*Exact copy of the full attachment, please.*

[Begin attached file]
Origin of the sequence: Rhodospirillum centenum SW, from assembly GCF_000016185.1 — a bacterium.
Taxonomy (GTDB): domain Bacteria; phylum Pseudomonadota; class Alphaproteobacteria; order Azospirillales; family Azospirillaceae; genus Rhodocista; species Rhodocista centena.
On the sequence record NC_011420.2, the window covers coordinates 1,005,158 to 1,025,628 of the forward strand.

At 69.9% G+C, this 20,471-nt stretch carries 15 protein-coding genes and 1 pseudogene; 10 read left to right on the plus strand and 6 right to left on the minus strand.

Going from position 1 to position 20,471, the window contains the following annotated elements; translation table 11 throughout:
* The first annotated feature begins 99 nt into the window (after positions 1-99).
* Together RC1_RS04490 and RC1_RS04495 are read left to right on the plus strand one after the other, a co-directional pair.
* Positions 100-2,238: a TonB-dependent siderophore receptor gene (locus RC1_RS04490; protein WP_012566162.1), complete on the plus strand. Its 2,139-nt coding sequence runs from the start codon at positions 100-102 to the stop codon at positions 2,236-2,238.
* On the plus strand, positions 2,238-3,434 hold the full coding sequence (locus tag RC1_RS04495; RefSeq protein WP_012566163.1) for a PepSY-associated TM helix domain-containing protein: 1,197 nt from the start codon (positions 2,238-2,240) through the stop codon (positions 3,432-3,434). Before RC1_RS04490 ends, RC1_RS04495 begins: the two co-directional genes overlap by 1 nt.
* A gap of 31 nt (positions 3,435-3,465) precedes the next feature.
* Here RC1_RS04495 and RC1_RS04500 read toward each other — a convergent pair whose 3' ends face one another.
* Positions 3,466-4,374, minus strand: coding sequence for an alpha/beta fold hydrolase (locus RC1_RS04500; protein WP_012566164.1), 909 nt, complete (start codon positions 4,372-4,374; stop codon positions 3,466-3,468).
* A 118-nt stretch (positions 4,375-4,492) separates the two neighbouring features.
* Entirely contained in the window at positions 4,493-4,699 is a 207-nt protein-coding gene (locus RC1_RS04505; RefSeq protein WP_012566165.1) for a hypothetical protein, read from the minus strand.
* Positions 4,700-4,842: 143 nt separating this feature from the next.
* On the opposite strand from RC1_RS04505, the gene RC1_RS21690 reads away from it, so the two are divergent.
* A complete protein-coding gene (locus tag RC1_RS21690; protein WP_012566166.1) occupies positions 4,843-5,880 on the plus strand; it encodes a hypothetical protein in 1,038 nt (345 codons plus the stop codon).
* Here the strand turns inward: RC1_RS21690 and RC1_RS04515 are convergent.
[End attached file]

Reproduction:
Origin of the sequence: Rhodospirillum centenum SW, from assembly GCF_000016185.1 — a bacterium.
Taxonomy (GTDB): domain Bacteria; phylum Pseudomonadota; class Alphaproteobacteria; order Azospirillales; family Azospirillaceae; genus Rhodocista; species Rhodocista centena.
On the sequence record NC_011420.2, the window covers coordinates 1,005,158 to 1,025,628 of the forward strand.

At 69.9% G+C, this 20,471-nt stretch carries 15 protein-coding genes and 1 pseudogene; 10 read left to right on the plus strand and 6 right to left on the minus strand.

Going from position 1 to position 20,471, the window contains the following annotated elements; translation table 11 throughout:
* The first annotated feature begins 99 nt into the window (after positions 1-99).
* Together RC1_RS04490 and RC1_RS04495 are read left to right on the plus strand one after the other, a co-directional pair.
* Positions 100-2,238: a TonB-dependent siderophore receptor gene (locus RC1_RS04490; protein WP_012566162.1), complete on the plus strand. Its 2,139-nt coding sequence runs from the start codon at positions 100-102 to the stop codon at positions 2,236-2,238.
* On the plus strand, positions 2,238-3,434 hold the full coding sequence (locus tag RC1_RS04495; RefSeq protein WP_012566163.1) for a PepSY-associated TM helix domain-containing protein: 1,197 nt from the start codon (positions 2,238-2,240) through the stop codon (positions 3,432-3,434). Before RC1_RS04490 ends, RC1_RS04495 begins: the two co-directional genes overlap by 1 nt.
* A gap of 31 nt (positions 3,435-3,465) precedes the next feature.
* Here RC1_RS04495 and RC1_RS04500 read toward each other — a convergent pair whose 3' ends face one another.
* Positions 3,466-4,374, minus strand: coding sequence for an alpha/beta fold hydrolase (locus RC1_RS04500; protein WP_012566164.1), 909 nt, complete (start codon positions 4,372-4,374; stop codon positions 3,466-3,468).
* A 118-nt stretch (positions 4,375-4,492) separates the two neighbouring features.
* Entirely contained in the window at positions 4,493-4,699 is a 207-nt protein-coding gene (locus RC1_RS04505; RefSeq protein WP_012566165.1) for a hypothetical protein, read from the minus strand.
* Positions 4,700-4,842: 143 nt separating this feature from the next.
* On the opposite strand from RC1_RS04505, the gene RC1_RS21690 reads away from it, so the two are divergent.
* A complete protein-coding gene (locus tag RC1_RS21690; protein WP_012566166.1) occupies positions 4,843-5,880 on the plus strand; it encodes a hypothetical protein in 1,038 nt (345 codons plus the stop codon).
* Here the strand turns inward: RC1_RS21690 and RC1_RS04515 are convergent.